Frame-size rating (AF):
The range of the highest current-level-setting tripping unit that can fit the breaker.
Rated Ultimate Short-circuit Breaking Capacity (Icu):
The maximum short-circuit current under a specified range that the breaker can break, such as 380V-30kA; the circuit breaker is not required to carry the rated current after the operation or test for Icu. In other words, the breaker can break this fault current, but it may not be usable afterwards.
Rated Service Short-circuit Breaking Capacity (Ics):
The capability of the breaker to provide normal operation after breaking the short-circuit current under specified range, such as 380V-15kA. In other words, the breaker can break this fault current and will still be usable afterwards. Ics is a percentage of Icu.
A circuit breaker is considered violating the regulation if any one of the above items is not listed in the data sheet.
Things to Consider when Selecting a Circuit Breaker
When choosing an MCB for your power supply, or LED driver, you should follow these 2 rules:
The rated current (In) of the MCB must always be greater than the total input current of your power supply, or LED driver. In general, the rated current (In) should not be less than the total input current multiplied by a coefficient of 1.25.
The rated service short circuit breaking capacity (Ics) of the MCB must always be greater than the total inrush current of your power supply, or LED driver.
An inrush current occurs during the initial start-up. Typically, the duration of this inrush current is very short, lasting only a few microseconds. As long as the total inrush current does not exceed the rated service short circuit breaking capacity (Ics), the MCB will operate properly without being damaged.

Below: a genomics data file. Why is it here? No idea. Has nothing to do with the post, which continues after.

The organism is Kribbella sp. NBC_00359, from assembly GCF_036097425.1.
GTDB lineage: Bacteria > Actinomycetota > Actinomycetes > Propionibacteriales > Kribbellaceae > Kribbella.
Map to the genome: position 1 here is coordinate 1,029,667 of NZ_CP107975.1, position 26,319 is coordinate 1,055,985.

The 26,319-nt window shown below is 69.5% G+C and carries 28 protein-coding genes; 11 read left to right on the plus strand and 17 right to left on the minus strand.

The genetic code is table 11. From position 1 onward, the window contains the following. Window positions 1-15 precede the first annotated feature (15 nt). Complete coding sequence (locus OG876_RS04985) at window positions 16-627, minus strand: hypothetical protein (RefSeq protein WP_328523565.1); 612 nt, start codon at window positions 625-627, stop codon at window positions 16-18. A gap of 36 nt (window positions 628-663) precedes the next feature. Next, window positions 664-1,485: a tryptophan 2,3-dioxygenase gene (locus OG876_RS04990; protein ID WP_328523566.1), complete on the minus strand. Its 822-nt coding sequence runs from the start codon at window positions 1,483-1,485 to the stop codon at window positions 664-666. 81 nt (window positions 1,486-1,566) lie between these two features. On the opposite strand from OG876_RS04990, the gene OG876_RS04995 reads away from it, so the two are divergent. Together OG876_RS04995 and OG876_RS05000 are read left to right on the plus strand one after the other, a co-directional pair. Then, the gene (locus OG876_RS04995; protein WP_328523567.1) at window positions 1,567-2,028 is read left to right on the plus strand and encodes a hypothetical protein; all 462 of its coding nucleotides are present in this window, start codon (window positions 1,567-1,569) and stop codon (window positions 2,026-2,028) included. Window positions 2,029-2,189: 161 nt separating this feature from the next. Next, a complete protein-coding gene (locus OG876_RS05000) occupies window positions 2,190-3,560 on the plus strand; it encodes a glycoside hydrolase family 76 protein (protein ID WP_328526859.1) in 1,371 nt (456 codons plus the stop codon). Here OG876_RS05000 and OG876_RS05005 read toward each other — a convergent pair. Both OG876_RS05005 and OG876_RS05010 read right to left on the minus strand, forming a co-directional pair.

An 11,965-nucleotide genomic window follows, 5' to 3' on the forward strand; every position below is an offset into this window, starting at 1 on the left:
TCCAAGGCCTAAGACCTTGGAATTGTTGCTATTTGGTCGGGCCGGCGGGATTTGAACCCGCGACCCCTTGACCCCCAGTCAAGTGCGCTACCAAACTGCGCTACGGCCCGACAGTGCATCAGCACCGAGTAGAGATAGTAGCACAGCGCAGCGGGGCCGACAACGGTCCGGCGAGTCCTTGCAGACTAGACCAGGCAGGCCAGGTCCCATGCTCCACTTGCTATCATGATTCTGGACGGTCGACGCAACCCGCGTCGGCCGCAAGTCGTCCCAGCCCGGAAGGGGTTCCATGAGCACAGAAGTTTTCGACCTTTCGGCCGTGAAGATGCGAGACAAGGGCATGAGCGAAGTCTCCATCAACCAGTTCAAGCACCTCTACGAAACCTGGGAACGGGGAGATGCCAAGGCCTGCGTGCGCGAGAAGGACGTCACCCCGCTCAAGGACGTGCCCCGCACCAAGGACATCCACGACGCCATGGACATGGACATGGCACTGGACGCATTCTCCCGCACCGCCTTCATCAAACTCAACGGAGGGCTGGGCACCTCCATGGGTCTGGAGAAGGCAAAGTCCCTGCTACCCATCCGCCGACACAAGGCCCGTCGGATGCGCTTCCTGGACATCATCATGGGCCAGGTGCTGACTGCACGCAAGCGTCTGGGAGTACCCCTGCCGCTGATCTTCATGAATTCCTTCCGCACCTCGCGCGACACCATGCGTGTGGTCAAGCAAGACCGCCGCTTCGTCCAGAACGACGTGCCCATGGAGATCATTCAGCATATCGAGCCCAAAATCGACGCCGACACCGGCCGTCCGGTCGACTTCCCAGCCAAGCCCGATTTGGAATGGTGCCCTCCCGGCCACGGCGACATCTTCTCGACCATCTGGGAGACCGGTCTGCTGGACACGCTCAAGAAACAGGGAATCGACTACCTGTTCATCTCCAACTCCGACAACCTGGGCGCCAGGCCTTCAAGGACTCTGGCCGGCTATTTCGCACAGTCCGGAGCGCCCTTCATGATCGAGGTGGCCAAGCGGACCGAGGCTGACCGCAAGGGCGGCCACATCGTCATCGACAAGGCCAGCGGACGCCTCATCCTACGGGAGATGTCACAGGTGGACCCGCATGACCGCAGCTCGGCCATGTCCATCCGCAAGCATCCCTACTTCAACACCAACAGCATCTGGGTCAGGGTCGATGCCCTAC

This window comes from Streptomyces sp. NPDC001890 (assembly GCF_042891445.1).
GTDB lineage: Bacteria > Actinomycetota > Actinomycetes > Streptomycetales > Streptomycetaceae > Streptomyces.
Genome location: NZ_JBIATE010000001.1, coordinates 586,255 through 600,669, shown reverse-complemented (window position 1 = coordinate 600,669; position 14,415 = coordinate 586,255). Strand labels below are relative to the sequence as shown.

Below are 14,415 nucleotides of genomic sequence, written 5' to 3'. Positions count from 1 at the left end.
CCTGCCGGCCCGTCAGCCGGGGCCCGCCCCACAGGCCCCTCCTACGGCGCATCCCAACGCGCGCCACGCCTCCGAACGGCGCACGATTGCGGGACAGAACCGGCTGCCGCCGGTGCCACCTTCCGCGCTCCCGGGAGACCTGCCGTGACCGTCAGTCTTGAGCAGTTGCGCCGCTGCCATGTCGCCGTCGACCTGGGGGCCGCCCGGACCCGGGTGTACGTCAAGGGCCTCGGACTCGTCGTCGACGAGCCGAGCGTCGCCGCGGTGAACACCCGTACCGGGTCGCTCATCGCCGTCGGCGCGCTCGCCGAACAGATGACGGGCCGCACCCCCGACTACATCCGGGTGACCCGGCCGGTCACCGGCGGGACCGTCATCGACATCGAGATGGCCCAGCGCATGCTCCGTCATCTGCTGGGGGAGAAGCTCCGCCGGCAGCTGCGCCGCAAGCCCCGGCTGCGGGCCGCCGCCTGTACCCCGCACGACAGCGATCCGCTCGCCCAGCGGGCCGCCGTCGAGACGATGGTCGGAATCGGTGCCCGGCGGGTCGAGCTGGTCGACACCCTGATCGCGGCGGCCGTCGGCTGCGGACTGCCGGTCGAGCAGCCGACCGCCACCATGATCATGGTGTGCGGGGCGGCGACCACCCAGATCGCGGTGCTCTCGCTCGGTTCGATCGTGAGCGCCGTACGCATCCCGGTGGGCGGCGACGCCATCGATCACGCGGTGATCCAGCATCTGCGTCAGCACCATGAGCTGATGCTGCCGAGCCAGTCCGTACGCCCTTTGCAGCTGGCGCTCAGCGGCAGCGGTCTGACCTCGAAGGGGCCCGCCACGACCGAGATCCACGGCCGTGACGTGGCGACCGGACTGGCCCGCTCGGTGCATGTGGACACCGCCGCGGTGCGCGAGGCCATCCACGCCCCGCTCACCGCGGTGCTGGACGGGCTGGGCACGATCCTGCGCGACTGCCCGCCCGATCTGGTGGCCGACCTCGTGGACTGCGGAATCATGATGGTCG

A BHA32C16 MCB by SHIHLIN ELECTRIC is chosen for a lighting system powered by the MEAN WELL HLG-80H LED drivers.
The BHA32C16 is a Type “C” breaker (5 times In)
Rated voltage: 380Vac
Rated current: 16A
Rated service short circuit breaking capacity (Ics): 6KA/380Vac.
Inrush current: 70A/230VaC
Input current: 0.425A/230Vac.
How many MEAN WELL HLG-80H LED drivers can be used with the BHA32C16 MCB withstand without tripping?
16A/1.25 = 12.8A; 12.8A/0.425A = 30 (units)
70*30 = 2100A<6kA
According to the calculation above, 30 units of the HLG-80H can be installed in the system.
The data mentioned above is based on a 25°C ambient temperature.
If your system is used in a higher ambient temperature location, please refer to the ambient temperature correction curve of your MCB to de-rate the rated current (In) of the MCB.
It should be noted that the LED power supply data sheet will specify a much lower number of LED drivers per breaker. This is because a much more conservative approach is taken in the calculations, as it is not known what brand breaker would be used.
A suitable miniature circuit breaker (MCB) should be used when MEAN WELL power supplies or LED drivers are connected to a system. This is because an MCB can prevent systems from immediately tripping at start up.
If it is difficult to select one single MCB for a system with a high input current, it is suggested that you divide the system into several smaller systems with a lower input current and then choose a readily available MCB for these smaller systems.
The above calculation is based on a general method, which does not involve inrush current.
Calculating inrush current requires T50 - the time duration of the inrush current pulse at 50% of Ipeak - and proof factor (K) - the pulse duration against surge current. Not all circuit breaker manufacturers publish the K factor data. Therefore, this article does not mention that calculation for inrush current.
Inrush current is an inevitable phenomenon while the start-up of switch mode power supplies. If the circuit breaker is being falsely tripped, it is a good idea to install an ICL-16 inrush current limiter between the breaker and the load to limit the inrush current.
For further information contact MEAN WELL Australia.